It's definitely a no as per the guidance and this has been clarified by MPs. But that said, I probably would, it is very low risk assuming the garden doesn't need to be accessed through the house.

PrayingandHoping Fri 15-May-20 16:44:50

It's clearly says no as the section on meeting with 1 other person 2 metres apart is under the subject title public place

Unless you live under a rock and don't watch the news, it's also been asked and discussed over and over on the tv and every politician has said no and explained why

Chewbecca Fri 15-May-20 16:45:04

I think it is against guidance but no more risky than activities permitted by the guidance therefore for me it is a yes.

LizzieMacQueen Fri 15-May-20 16:45:19

There was a FAQ I think, off to google.

Elouera Fri 15-May-20 16:46:09

Can you access the garden via a side gate, and therefore not go inside her home? If no side gate, I'd just meet in the front garden for a quick chat, rather than going through the house, which isn't allowed.

richele4 Fri 15-May-20 16:46:13


A garden is outdoors, is it not? If you can go through a back gate then you don't need to go through the house. If you have to go through the house then it's a no.

As PP said, police won't be bothered, the only thing you've got to fear is neighbours.

I'd do it, especially since she's been in lockdown by herself she must be getting pretty lonely and would appreciate it. Just stay at least 2m away

HeffalumpsCantDance Fri 15-May-20 16:47:07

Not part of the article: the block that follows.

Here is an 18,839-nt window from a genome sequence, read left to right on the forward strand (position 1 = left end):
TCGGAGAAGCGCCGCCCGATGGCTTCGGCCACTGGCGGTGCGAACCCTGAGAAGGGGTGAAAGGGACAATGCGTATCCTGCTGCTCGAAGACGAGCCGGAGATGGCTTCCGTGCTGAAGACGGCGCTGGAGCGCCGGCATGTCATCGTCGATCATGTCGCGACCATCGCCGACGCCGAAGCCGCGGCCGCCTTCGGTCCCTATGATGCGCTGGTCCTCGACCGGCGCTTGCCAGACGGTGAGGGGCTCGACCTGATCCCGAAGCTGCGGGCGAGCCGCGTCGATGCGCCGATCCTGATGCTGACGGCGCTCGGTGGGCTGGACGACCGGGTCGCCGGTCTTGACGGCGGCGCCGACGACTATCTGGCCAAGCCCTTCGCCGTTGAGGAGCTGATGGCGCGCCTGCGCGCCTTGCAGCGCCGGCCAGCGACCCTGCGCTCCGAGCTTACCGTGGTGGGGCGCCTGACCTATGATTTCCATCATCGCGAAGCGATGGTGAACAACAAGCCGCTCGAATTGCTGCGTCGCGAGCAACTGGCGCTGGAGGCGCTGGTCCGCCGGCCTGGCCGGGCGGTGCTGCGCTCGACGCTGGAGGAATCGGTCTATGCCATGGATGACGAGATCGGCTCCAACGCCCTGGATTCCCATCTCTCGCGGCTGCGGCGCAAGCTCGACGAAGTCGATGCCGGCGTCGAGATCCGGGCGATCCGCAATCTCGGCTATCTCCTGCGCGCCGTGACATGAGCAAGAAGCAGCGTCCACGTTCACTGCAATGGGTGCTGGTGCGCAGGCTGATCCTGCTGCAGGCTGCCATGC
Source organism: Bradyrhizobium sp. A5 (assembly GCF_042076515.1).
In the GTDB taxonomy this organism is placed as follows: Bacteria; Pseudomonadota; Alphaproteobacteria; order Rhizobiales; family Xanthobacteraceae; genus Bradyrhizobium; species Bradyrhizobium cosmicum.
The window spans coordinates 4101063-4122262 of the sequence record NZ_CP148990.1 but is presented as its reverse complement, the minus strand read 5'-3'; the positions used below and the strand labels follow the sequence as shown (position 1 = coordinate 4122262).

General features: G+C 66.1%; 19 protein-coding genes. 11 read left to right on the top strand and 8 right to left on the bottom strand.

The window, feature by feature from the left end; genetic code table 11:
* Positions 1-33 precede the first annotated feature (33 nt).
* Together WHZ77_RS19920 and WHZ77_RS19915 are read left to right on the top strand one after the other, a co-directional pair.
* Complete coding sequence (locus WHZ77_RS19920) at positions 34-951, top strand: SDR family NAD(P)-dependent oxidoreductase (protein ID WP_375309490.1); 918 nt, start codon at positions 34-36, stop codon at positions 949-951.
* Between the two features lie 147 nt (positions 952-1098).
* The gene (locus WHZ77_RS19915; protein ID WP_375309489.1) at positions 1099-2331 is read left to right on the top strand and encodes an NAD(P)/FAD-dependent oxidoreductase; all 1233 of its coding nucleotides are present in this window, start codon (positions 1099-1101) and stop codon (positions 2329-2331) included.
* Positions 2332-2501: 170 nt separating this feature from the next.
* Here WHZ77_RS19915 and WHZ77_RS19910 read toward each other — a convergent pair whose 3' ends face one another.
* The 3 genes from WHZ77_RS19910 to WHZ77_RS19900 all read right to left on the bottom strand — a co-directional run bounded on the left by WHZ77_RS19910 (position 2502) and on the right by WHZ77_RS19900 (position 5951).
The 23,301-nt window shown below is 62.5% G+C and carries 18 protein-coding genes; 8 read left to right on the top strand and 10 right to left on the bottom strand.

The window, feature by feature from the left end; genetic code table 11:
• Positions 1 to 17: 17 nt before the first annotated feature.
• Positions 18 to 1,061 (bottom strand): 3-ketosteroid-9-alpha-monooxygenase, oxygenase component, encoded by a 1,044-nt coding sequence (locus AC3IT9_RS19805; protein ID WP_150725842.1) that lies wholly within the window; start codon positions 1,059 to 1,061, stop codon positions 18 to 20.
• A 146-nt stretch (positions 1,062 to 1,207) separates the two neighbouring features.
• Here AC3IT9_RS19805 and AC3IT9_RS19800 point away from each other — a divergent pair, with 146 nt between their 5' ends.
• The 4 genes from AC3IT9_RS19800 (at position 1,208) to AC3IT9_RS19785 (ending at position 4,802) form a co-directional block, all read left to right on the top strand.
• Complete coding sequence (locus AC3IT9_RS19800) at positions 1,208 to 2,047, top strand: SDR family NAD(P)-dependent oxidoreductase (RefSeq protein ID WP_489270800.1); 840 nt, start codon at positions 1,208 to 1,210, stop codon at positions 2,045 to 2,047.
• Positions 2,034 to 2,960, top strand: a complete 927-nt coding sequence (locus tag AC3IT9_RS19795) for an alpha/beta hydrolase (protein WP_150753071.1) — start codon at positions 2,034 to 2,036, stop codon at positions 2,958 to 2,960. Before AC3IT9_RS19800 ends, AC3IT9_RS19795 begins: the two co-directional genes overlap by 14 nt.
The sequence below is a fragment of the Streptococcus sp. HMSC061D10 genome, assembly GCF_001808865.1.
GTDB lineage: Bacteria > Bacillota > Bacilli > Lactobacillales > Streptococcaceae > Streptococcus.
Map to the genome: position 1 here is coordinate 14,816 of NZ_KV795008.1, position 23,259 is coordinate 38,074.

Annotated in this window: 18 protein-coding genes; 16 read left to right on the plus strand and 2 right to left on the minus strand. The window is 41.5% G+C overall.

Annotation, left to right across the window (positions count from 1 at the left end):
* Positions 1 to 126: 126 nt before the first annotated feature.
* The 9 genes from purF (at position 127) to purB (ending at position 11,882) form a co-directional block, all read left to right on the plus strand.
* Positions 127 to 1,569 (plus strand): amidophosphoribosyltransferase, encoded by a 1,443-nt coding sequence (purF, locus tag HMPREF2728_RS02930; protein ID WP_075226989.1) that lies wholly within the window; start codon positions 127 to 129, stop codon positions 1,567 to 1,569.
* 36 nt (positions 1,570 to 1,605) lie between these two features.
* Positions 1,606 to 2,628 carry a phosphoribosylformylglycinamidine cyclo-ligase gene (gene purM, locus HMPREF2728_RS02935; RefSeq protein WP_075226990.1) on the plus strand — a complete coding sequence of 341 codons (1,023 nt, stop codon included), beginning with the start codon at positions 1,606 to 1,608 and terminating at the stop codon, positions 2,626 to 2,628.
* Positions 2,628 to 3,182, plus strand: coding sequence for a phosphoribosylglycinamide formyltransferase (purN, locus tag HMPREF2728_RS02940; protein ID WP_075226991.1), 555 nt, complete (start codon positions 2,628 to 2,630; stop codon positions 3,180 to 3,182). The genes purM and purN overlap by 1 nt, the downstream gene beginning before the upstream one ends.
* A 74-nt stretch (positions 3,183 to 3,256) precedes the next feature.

‘Because it might mean going in the house’

So don’t go in the bloody house and you’ll be fine!
I’ve taught infants, but I’m not one and refuse to be treated like one. As long as you resist the urge to race into her house, bounce on the sofa and snog the dog, you’ll be OK.

2m apart, outside. Enjoy!

MummyNWife Fri 15-May-20 16:48:57

I dont see the difference sat in park two metres away or sat in her garden two metres away ? if you don't have to go thru here house i say go for it. If you stook in the road outside her house two metres away from her, it would be allowed ? only difference is, its her garden. x

Thurlow Fri 15-May-20 16:49:22

For me, I'd do it. Just don't go inside the house and stay 2m apart, there's no difference to being outside. Maybe sit on the grass not patio furniture and wipe the gate handles or something if you feel like it?

MummyNWife Fri 15-May-20 16:49:29

ignore the typos!

Karwomannghia Fri 15-May-20 16:49:35

I would. I’m expected to go into work soon. Maybe just meet at the nearest park instead!

LizzieMacQueen Fri 15-May-20 16:51:16

Here's the FAQ page -


VaggieMight Fri 15-May-20 16:51:21

If you know you're not going to go into your friends house then staying 2m apart is no different if in the park or in the garden. It's fine. The government advice is unclear and I role my eyes when MPs say use common sense to avoid recognising that the guidance is unclear, but in this situation I'd have to agree with them.

Join the discussion

Registering is free, quick, and means you can join in the discussion, watch threads, get discounts, win prizes and lots more.

Get started »